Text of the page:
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Newfoundland Enacts Fracking Moratorium, Protests Continue in Neighboring New Brunswick
By Andy Rowell
As First Nations continue to fight fracking in New Brunswick, the neighboring provincial government of Newfoundland and Labrador has halted the controversial drilling technique.
The government is arguing that more research is needed to see if it is safe for both people and the environment.
Western Newfoundland’s shale-oil deposits have been described as a potentially vast, but the region includes the Gros Morne National Park, which is a world heritage site and huge tourist attraction.
Exploration licenses had already been granted in the Green Point shale near the Park.
But UNESCO had recently indicated that the Park’s heritage status could be at risk if fracking is allowed to proceed near its boundaries.
“Our government will not be accepting applications for onshore and onshore to offshore petroleum exploration using hydraulic fracturing,” said Natural Resources Minister Derrick Dalley in the State’s House of Assembly on Monday.
“Our first consideration is the health and safety of our people," Dalley added. “In making this decision, our government is acting responsibly and respecting the balance between economic development and environmental protection.”
Dalley said that the moratorium would allow the province to undertake a review of regulations, rules and guidelines in other jurisdictions. It would also involve public consultation.
Opposition politicians approved the move. One New Democratic Party member, George Murphy, said: “It seemed like it was very rash, it seemed like it was very unconcerning the way they wanted to proceed with development.”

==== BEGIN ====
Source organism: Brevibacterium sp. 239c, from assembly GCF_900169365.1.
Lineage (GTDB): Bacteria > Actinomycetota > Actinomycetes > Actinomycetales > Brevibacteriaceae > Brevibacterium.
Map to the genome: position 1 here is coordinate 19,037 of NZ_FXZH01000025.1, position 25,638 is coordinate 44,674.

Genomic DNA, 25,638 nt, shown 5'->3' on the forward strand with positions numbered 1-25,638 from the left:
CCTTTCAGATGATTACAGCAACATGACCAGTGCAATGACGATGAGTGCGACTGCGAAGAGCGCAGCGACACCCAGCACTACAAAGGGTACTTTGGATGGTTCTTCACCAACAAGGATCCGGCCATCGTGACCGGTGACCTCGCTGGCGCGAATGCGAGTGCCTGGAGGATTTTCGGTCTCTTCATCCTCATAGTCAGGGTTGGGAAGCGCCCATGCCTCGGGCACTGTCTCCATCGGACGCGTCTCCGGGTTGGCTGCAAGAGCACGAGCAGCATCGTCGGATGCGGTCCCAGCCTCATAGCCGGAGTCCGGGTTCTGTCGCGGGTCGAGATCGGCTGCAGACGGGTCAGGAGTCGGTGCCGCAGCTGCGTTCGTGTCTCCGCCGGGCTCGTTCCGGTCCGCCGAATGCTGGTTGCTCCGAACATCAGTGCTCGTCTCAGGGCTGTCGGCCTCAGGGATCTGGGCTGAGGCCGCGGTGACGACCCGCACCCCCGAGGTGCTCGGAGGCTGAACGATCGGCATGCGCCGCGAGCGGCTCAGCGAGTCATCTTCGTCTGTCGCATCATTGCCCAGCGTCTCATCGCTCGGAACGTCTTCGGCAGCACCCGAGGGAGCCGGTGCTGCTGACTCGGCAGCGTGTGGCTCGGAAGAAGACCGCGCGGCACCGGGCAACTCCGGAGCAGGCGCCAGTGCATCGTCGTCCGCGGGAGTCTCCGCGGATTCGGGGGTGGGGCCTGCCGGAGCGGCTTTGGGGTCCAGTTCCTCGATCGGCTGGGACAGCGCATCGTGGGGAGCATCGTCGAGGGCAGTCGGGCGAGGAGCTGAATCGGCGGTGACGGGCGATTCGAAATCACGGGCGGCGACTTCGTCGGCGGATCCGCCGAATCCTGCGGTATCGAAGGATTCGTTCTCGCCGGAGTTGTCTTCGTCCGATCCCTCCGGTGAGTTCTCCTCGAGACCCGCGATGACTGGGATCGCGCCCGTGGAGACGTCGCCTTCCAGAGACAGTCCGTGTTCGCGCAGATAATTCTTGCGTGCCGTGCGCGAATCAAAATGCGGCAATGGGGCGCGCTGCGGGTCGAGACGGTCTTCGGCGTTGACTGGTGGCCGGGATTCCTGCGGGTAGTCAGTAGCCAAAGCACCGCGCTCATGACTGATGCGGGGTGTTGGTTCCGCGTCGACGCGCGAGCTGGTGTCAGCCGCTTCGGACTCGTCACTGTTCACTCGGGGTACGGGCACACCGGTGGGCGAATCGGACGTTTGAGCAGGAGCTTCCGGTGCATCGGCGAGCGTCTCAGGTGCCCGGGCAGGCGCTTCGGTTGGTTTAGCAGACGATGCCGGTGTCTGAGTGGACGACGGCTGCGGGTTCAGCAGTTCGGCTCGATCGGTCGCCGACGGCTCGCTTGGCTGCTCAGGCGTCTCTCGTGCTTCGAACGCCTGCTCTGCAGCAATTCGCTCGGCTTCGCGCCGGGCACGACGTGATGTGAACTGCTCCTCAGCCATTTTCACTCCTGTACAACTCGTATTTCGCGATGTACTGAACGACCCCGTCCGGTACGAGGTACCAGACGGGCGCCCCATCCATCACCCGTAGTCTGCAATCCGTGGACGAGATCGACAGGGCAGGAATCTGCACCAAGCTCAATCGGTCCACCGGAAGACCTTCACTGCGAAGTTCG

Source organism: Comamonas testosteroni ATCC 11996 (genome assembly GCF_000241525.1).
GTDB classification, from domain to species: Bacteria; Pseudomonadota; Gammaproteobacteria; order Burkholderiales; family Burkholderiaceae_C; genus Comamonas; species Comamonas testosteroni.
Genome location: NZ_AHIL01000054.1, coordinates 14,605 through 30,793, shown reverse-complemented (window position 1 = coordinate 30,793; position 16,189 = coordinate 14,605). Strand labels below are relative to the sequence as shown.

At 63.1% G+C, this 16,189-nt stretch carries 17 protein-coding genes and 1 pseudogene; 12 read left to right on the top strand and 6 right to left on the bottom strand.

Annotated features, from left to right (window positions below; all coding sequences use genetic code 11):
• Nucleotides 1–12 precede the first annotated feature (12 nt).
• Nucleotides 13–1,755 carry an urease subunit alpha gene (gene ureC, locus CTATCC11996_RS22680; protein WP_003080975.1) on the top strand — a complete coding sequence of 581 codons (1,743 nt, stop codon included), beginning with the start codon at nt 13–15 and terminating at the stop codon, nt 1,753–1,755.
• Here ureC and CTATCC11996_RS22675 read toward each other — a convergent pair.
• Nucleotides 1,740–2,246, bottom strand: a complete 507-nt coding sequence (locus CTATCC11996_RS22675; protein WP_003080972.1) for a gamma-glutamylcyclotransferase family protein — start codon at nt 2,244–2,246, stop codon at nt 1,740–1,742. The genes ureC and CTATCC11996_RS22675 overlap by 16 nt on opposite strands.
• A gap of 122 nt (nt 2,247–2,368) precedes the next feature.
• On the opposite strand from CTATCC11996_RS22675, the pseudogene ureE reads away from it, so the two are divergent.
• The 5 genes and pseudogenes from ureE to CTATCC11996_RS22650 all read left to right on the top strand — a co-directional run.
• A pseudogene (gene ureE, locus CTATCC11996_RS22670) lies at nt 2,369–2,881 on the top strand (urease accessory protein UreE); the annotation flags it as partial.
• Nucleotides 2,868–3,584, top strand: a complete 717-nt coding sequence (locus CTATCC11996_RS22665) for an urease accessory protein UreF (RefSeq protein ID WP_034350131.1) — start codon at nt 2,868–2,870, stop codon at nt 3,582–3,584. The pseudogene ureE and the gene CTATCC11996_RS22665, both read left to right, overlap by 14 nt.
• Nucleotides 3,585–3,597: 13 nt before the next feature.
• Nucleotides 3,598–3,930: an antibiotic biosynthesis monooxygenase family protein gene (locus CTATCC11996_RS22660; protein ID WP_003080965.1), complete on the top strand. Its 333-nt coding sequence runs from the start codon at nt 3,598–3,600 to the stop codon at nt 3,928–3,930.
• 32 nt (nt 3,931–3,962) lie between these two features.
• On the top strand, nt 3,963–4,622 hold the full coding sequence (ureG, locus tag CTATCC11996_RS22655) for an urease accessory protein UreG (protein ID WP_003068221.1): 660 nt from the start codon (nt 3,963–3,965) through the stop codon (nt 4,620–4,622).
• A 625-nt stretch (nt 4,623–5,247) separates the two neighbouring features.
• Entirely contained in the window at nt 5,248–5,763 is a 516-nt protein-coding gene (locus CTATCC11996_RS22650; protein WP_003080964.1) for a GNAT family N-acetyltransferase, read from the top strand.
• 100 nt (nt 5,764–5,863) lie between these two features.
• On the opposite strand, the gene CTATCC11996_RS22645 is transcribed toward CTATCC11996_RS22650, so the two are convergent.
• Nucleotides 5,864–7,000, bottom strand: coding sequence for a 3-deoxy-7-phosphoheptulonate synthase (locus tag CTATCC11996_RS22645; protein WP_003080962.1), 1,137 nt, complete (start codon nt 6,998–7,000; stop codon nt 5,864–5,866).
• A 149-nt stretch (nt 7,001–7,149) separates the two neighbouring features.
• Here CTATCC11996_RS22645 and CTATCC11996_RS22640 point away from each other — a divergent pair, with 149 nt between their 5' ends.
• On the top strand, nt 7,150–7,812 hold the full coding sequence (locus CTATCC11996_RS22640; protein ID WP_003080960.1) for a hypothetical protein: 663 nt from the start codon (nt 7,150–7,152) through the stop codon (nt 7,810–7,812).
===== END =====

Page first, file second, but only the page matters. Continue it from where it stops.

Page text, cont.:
So did local anti-fracking groups: one member of the Newfoundland and Labrador Fracking Awareness Network, Angie Payne, said: “I think this is a really, really wise thing to do. It’s great the government is listening to us.”
The decision was said to have come as a surprise to Black Spruce Exploration and its partner Shoal Point energy, which wanted to frack in the west of the province.
Meanwhile the anti-fracking protests in New Brunswick are continuing. The Mi’kmaq Warrior Society, along with members of the Elsipogtog First Nation, are planning to light a “sacred fire” blockade to impede SWN Resources Canada from conducting testing in the province this week.
"There will be no fracking at all," Jerome continued. “We are putting a sacred fire here, and it must be respected.”
And yesterday, up to 650 people protested in front of the provincial legislature in Fredericton, demonstrating against fracking in the province.
“They go into the community to exploit the people of the community,” said protester Charles Richard. “Once they exploit them, take everything, they pack their bags and they go. That’s why they call them carpetbaggers.”
Visit EcoWatch’s FRACKING page for more related news on this topic.
EcoWatch Daily Newsletter
By Julia Conley
Climate campaigners on Friday expressed hope that policymakers who are stalling on taking decisive climate action would reconsider their stance in light of new warnings from an unlikely source: two economists at J.P. Morgan Chase.
Tensions are continuing to rise in Canada over a controversial pipeline project as protesters enter their 12th day blockading railways, demonstrating on streets and highways, and paralyzing the nation's rail system
Colorado River Has Lost 1.5 Billion Tons of Water to the Climate Crisis, 'Severe Water Shortages' May Follow